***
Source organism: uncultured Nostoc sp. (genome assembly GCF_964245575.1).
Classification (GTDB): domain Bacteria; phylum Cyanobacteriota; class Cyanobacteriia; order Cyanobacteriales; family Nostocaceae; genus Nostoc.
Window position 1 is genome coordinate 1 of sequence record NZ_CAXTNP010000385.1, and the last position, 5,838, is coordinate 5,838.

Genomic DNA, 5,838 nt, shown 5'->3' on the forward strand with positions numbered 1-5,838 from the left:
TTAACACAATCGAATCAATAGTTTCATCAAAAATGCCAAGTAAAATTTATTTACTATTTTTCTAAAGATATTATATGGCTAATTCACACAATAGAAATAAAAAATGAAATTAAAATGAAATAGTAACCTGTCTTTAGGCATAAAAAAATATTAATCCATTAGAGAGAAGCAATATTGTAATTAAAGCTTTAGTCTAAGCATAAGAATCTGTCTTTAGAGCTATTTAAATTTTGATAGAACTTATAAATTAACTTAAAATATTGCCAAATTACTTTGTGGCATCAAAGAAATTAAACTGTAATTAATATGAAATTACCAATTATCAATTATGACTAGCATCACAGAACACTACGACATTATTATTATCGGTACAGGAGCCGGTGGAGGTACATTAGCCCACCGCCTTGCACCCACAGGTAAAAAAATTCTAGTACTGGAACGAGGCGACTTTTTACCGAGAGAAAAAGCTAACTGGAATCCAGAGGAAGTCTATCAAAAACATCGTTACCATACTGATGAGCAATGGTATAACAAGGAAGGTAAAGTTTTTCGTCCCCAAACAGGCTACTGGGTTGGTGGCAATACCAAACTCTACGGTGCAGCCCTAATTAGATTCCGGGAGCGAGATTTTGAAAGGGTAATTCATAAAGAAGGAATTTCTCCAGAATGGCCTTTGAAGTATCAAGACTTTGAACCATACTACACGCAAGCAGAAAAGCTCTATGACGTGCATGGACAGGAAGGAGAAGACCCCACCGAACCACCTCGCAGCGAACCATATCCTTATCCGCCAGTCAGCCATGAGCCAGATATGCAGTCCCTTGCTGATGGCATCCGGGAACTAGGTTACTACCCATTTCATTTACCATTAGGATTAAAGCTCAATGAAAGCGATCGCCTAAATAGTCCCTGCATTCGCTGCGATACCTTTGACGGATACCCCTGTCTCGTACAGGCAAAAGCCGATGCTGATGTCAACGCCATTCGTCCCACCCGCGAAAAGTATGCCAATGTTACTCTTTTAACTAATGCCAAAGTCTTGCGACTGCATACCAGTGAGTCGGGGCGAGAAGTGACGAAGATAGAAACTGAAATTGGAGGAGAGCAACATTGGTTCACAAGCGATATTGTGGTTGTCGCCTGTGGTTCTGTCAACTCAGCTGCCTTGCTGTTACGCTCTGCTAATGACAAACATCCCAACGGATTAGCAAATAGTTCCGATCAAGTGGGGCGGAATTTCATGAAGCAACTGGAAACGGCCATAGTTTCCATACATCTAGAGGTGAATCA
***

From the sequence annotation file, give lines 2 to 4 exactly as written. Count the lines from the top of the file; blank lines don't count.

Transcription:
Classification (GTDB): domain Bacteria; phylum Cyanobacteriota; class Cyanobacteriia; order Cyanobacteriales; family Nostocaceae; genus Nostoc.
Window position 1 is genome coordinate 1 of sequence record NZ_CAXTNP010000385.1, and the last position, 5,838, is coordinate 5,838.

Genomic DNA, 5,838 nt, shown 5'->3' on the forward strand with positions numbered 1-5,838 from the left: